Add DW_TAG_call_site and DW_TAG_call_site_parameter to figure 1.

Add:

DW_AT_call_site_value			Value passed to a function argument
DW_AT_call_site_data_value		Value pointed to by passed function argument
DW_AT_call_site_data_location		Address of the value pointed to by
					passed function argument
DW_AT_call_site_target			Address of called subroutine
DW_AT_call_site_target_clobbered	Callee address value, which may
					use call clobbered registers or
					memory locations
DW_AT_call_site_pc			The address of the call instruction
DW_AT_call_site_return_pc		The return address from the call
DW_AT_call_site_origin			The called subprogram
DW_AT_tail_call				Call site is a tail call
DW_AT_all_tail_call_sites		All tail call sites in a subprogram
					have corresponding DW_TAG_call_site entries
DW_AT_all_call_sites			All normal and tail call sites in a
					subprogram have corresponding
					DW_TAG_call_site entries
DW_AT_all_source_call_sites		All normal and tail call sites and all
					inline calls have DW_TAG_call_site
					resp. DW_TAG_inlined_subroutine entries

to figure 2.

3.3.1

Add:

A subprogram entry may have DW_AT_all_tail_call_sites, DW_AT_all_call_sites
or DW_AT_all_source_call_sites attributes which are flags.
The DW_AT_all_tail_call_sites flag indicates that no DW_TAG_call_site
entries with DW_AT_tail_call flag set are missing for the corresponding
subprogram entry.  The DW_AT_all_call_sites flag indicates that no
DW_TAG_call_site entries are missing for the subprogram entry.  If the
DW_AT_all_call_sites attribute is set, the DW_AT_all_tail_call_sites
attribute is superfluous.  The DW_AT_all_source_call_sites attribute indicates
that no DW_TAG_call_site nor DW_TAG_inlined_subroutine entries are missing for
the subprogram entry.  If the DW_AT_all_source_call_sites attribute is set, the
DW_AT_all_tail_call_sites and DW_AT_all_call_sites attributes are superfluous.
DW_TAG_call_site entries represent normal and tail call sites in the
subprogram or subroutines inlined into it, the flags cover entries owned
by the subroutine and entry point entries.  If the flags aren't set, some or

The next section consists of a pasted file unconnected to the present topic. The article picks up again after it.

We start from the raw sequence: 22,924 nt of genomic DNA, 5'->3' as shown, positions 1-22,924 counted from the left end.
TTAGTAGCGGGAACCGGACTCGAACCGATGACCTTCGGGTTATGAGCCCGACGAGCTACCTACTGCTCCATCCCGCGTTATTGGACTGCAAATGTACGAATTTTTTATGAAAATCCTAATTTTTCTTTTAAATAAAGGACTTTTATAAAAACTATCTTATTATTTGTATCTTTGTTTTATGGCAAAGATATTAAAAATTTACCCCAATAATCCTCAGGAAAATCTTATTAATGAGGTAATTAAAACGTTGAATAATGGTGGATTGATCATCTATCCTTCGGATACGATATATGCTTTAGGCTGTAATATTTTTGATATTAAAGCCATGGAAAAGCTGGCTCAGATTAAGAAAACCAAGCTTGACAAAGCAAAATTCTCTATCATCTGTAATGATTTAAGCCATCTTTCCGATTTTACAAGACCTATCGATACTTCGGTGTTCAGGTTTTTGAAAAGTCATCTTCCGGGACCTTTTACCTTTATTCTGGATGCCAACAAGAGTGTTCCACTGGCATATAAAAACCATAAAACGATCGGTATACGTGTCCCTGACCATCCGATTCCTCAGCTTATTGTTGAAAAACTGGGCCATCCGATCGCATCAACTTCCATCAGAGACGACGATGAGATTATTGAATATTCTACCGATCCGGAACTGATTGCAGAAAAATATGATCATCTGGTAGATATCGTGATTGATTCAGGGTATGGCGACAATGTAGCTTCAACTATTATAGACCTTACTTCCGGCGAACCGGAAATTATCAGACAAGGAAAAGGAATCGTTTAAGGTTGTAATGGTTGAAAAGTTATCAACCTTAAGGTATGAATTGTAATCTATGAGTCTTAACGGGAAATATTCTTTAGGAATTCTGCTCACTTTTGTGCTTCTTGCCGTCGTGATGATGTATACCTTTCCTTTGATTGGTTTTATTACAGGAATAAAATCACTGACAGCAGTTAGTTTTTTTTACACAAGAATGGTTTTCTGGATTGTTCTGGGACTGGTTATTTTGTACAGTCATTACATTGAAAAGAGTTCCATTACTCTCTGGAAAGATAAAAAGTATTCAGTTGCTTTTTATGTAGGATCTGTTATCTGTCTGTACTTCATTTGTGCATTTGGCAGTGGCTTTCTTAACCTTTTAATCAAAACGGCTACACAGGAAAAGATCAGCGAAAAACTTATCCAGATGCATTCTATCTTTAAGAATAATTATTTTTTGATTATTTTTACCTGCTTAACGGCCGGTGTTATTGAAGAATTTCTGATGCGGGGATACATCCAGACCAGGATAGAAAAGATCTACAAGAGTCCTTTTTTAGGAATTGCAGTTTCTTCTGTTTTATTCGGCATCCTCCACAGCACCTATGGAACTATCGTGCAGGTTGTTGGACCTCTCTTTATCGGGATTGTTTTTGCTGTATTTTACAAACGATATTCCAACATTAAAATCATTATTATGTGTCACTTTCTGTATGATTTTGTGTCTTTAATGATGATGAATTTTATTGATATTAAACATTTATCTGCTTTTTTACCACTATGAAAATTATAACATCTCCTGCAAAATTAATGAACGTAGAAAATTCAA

all DW_TAG_call_site resp. DW_TAG_inlined_subroutines entries might be missing.

Entries owned by subroutine or entry point entries are children of
the subprogram or entry point entry they are attributes of and any of
its DW_TAG_lexical_block, DW_TAG_inlined_subroutine, DW_TAG_try_block
or DW_TAG_catch_block child entries, but not children of other nested
DW_TAG_subprogram or DW_TAG_entry_point entries.

New section:

3.8 Call site entries

A call site is a way to represent the static or dynamic call graph in
the debugging information.

Tracking call sites and values of parameters passed to the callees in
the debugging information can be useful for tools that would like to analyze
the callgraph of the whole program.  Together with DW_OP_entry_value opcode
it can be also useful for computing values of variables and expressions
where some value is no longer present in the current function's registers
or local stack frame, but it is known that the values are equal to some
parameter passed to the function.  Then the consumer can use unwind
information to find the caller and in the call site information sometimes
find how to compute the value passed in a particular parameter.

A call site is represented by a debugging information entry with the tag
DW_TAG_call_site.  The entry for a call site should be owned by the
debugging information entry representing the scope within which the
call is present in the source program.

A source call can be compiled into different types of machine code:
Normal calls are call-like instructions which transfer control to the start
of some subprogram and leave the call site location address somewhere where
unwind information sees it.  Tail calls are jump-like instructions which
transfer control to the start of some subprogram, but the call site location
address isn't visible in the unwind information.  Tail recursion is a call
to the current function which is compiled as a loop into the middle of the